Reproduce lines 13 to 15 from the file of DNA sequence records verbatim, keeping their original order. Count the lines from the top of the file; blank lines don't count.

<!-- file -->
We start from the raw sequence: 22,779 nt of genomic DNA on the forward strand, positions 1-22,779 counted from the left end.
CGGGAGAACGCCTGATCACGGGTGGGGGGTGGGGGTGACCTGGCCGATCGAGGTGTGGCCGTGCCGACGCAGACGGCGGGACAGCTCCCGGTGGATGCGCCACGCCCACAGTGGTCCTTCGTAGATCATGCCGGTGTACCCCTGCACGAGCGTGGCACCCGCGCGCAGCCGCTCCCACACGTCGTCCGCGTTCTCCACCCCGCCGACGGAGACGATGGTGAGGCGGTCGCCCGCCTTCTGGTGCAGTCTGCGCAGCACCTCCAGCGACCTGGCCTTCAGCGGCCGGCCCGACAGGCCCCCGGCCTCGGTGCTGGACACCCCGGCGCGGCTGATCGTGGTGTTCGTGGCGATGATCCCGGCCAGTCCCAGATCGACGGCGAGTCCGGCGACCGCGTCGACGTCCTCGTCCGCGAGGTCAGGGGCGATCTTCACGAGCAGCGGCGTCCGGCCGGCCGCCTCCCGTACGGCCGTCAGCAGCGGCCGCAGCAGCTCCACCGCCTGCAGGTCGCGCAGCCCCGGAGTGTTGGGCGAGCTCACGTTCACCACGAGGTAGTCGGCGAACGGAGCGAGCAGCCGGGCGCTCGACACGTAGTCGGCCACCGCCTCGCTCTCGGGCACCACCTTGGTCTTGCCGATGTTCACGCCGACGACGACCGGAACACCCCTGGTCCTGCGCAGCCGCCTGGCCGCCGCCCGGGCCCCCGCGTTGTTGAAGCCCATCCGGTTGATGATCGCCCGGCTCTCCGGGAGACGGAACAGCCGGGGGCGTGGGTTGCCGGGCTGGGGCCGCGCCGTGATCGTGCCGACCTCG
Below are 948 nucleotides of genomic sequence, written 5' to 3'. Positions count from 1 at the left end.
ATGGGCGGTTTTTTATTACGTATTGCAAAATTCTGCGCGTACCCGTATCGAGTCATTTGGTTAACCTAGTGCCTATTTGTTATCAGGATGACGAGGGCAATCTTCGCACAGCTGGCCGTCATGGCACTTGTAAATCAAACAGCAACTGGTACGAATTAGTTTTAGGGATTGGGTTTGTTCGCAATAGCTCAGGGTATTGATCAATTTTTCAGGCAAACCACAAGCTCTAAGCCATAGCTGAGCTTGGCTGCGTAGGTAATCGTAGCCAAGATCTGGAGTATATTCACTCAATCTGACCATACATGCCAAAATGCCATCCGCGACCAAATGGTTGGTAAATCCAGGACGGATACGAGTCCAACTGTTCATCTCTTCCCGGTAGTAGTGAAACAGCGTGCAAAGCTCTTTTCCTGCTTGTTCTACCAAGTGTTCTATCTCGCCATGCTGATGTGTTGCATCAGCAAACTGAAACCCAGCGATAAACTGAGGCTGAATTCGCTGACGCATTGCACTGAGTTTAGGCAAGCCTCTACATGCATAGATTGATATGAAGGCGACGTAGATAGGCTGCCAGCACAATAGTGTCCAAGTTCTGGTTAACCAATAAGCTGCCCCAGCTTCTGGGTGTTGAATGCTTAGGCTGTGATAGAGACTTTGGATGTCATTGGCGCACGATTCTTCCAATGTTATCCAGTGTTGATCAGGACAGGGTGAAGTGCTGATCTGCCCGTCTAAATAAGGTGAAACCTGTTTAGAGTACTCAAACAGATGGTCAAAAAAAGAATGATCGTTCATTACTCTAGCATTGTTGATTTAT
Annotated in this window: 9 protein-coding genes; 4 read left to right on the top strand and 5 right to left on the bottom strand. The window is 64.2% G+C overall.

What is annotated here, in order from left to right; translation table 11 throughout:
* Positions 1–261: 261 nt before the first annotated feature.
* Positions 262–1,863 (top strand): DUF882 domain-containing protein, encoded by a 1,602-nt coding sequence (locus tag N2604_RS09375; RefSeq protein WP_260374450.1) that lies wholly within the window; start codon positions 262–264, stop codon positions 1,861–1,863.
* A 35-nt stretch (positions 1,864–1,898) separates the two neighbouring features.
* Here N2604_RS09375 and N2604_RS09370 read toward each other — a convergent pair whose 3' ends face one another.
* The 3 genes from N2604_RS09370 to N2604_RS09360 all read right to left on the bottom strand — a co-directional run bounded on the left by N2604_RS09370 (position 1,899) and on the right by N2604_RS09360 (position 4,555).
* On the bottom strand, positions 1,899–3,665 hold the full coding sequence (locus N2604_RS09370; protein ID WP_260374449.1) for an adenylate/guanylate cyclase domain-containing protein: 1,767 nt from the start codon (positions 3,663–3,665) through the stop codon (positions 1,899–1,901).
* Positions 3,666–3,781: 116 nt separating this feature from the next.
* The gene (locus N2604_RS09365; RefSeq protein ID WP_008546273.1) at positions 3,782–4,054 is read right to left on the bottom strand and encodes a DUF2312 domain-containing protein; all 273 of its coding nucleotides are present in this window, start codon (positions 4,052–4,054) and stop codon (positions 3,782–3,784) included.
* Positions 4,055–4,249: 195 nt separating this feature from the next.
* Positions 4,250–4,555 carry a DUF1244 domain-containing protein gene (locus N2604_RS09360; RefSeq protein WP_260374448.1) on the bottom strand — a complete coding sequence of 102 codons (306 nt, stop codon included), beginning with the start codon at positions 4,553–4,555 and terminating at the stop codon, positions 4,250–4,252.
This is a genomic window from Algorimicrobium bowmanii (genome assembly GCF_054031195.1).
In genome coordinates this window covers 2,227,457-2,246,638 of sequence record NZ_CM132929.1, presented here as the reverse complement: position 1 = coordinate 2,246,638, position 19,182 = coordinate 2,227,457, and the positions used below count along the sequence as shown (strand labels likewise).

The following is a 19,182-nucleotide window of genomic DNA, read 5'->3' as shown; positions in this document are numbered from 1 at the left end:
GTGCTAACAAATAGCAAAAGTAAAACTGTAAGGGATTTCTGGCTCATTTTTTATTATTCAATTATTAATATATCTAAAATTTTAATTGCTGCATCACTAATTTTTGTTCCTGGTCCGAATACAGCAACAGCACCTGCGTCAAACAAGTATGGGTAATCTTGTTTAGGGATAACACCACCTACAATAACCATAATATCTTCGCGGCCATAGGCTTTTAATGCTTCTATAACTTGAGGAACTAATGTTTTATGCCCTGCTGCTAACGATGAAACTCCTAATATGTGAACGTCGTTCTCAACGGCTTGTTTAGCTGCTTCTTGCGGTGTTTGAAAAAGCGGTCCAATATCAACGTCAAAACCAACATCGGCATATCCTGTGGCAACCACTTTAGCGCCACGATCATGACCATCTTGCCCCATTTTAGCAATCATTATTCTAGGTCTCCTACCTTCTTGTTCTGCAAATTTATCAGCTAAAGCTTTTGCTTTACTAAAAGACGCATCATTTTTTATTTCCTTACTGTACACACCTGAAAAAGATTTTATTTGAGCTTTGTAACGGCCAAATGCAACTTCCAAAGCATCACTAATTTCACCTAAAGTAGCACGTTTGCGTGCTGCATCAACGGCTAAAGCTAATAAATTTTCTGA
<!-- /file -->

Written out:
* Positions 3,666–3,781: 116 nt separating this feature from the next.
* The gene (locus N2604_RS09365; RefSeq protein ID WP_008546273.1) at positions 3,782–4,054 is read right to left on the bottom strand and encodes a DUF2312 domain-containing protein; all 273 of its coding nucleotides are present in this window, start codon (positions 4,052–4,054) and stop codon (positions 3,782–3,784) included.
* Positions 4,055–4,249: 195 nt separating this feature from the next.